Luck is like buses. You wait ages for one that never turns up, and you walk five miles home in the drizzle pondering the futility of existence. I found myself with a unusually virulent strain of luck recently though, and won two tickets to the Society of Independent Brewers’ BeerX festival in Sheffield via a competition from Sheffield beer week. Sweet enough really, i’d wanted to go for a few years but usually had other plans due to the proximity of the festival to my birthday, but to seal the deal I also won a Facebook competition run by SIBA and ended up with £50 worth of beer tokens too. I’m not normally this much of a fortunate git, honest.
BeerX is more than just a festival, it also comprises the SIBA AGM, with talks and panel discussions on relevant topics for its members, as well as an exhibitors section for brewing related business to pitch their goods and services. Of course, any trade focused event should include a gigantic piss up too, and with over 300 beers rotating over the four days, there’s plenty to choose from.
The main section of the festival is held in the defrosted main rink of IceSheffield, with a huge bar running almost the full length of the arena, forested with hand-pump and keg fonts. Abundant seating too, with plenty of large tables set up, or if you fancied you could take your drink and sit behind the glass in the ice hockey arena stands. There was also a couple of smaller island-bars, one staffed and stocked by breweries from Barcelona and Valencia, and others offering snacks and coffee.
Also, outside there was a ‘Brewers Yard’ setup, which was a new addition this year. Actually a large, temperature controlled marquee, there were individual stalls from breweries across the UK, staffed by the brewers themselves in most cases, with a couple of keg fonts each as well as their bottles or cans. Street food trucks were also lined up outside, with seemingly every type of beer-induced craving catered for, i was especially taken with the Banh Mi truck offering Vietnamese-style baguettes, and went back for seconds.
So far, so good – great setup with easy access around the venue, tons of staff and plenty of room for the growing crowd across the day. Particularly pleasing was that rather than the usual beer fest, take a glass and reuse it throughout the day custom, you were given a fresh glass with every drink, saving ending up with a stouty-hoppy dreggy mess and having to give it a swill under the tap in the loos. Mind you, when your event and glasses are all sponsored by a large insurance company, you can probably afford to have such a luxury on offer. BeerX is, for a beer event, uncharacteristically swish, and for some possibly a bit corporate, but not in a brash way – it’s just that everything is done well, and without having to set priorities in order to break even. The exception is the toilets, which while clean, were of the portable kind and with sanitiser rather than soap and hot water, but given that the main toilet facilities were in use by skaters and families in the smaller rink next door, this was understandable.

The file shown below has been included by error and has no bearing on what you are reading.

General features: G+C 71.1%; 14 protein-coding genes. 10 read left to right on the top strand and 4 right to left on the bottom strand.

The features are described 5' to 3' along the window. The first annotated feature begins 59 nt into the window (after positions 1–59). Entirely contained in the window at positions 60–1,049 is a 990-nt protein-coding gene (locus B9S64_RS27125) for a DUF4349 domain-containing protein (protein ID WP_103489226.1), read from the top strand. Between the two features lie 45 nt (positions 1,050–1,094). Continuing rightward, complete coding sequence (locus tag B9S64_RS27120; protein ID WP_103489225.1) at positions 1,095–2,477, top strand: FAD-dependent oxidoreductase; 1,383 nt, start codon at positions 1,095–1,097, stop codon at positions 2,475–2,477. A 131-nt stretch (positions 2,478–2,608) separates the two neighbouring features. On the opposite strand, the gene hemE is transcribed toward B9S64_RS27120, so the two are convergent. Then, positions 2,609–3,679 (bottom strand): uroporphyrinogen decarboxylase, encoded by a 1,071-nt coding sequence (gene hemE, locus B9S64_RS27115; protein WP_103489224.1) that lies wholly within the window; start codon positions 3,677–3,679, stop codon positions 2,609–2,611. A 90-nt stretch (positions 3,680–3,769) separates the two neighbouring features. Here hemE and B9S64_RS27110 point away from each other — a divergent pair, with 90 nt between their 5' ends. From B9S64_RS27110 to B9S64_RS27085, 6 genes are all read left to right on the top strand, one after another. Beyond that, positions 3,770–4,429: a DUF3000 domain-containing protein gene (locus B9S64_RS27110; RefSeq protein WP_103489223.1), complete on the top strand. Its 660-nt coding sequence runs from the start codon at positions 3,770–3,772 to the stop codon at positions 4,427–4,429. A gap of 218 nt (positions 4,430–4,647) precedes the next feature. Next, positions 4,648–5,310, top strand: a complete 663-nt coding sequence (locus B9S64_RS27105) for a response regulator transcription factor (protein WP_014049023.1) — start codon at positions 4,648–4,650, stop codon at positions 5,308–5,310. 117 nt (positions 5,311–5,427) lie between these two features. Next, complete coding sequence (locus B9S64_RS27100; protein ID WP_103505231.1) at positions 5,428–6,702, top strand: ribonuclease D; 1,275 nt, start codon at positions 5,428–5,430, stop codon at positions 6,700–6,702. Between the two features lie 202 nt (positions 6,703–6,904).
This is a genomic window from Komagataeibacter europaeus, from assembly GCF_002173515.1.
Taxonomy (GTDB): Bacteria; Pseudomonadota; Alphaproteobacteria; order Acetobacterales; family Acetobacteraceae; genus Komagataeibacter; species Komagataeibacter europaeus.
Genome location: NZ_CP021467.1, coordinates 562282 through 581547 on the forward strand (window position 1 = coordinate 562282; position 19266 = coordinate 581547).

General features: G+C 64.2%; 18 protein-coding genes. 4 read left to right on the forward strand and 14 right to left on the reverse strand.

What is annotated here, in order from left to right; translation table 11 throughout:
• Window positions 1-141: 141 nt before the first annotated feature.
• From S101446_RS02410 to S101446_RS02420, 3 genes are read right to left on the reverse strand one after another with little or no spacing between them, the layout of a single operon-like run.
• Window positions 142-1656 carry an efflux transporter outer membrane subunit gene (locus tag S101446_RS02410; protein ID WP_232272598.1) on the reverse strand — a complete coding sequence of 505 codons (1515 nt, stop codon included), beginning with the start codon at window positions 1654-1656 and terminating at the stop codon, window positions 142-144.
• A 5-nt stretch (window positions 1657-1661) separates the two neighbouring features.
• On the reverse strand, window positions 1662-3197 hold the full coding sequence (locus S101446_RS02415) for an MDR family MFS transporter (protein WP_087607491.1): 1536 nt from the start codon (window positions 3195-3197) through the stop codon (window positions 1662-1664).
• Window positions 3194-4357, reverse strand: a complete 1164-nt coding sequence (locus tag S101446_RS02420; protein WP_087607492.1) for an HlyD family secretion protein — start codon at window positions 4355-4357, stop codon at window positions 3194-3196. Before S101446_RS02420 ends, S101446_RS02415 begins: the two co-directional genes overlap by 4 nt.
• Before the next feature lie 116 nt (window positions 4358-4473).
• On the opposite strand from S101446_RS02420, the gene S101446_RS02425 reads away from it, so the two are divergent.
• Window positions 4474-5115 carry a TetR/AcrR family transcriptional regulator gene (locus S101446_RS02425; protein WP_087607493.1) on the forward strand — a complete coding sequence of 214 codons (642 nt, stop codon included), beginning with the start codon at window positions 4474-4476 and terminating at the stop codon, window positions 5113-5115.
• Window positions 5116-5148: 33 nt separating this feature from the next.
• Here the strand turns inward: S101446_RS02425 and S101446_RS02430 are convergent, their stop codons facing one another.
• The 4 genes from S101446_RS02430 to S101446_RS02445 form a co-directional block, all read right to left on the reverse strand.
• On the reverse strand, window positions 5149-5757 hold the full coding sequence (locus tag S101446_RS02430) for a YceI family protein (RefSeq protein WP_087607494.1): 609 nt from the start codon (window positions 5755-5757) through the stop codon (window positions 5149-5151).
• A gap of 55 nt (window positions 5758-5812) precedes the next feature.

Getting down to it, we started in the main hall, and took our time choosing what to drink, which proved difficult. I started with a ‘safe’ choice – Salopian’s Automaton IPA, which didn’t let me down, but given the sheer number of beers on offer, there were inevitably some duds. I tried to put my pumpclip/branding prejudices to one side, and had to, as even for a relatively seasoned drinker, there were lots of breweries represented that i hadn’t heard of. Quite often, differentiating between beers at festivals by memory can be difficult, so i did a quick tweet review of each Beer i tried – 19 in total (thirds of course). Most of the beer i enjoyed tended to come from the Brewers Yard area, and the standouts were Hardknott’s Brownian Motion Porter, The Little Beer Corporation‘s 1917 Imperial Pils and One Mile End‘s Blood Orange Wheat double IPA. I’d say that overall I had about a 60% success rate, and while disappointed by some i thought i would like, was equally surprised by other breweries i’d snappily written off.
Having the breweries representing themselves added to a friendly atmosphere, and everyone was more than happy to chat and offer a taster or three. SIBA are obviously keeping an eye on smaller festivals around the UK and its good to see them recognising the connection between drinker and brewer as something that is valued and worth encouraging. A big craft love in isn’t to everyone’s interest though, but if you fancied sitting, getting steadily mashed in front of the rugby on the big screens there was plenty of space to do so.
As I’ve discussed before, there could be seen to be a fork in the road between craft and non-craft events, bars and breweries, and while unintentional in the main, a them and us mentality from drinkers who have a strong preference in either camp. All the better then, that events such as BeerX have a foot in each firkin, as outside of the hardcore beer drinker, most people are oblivious to the debates that we find so enthralling – and to have something that features the full spectrum should ensure that casual beer drinkers get a full view of the panorama, not just one side of the peak.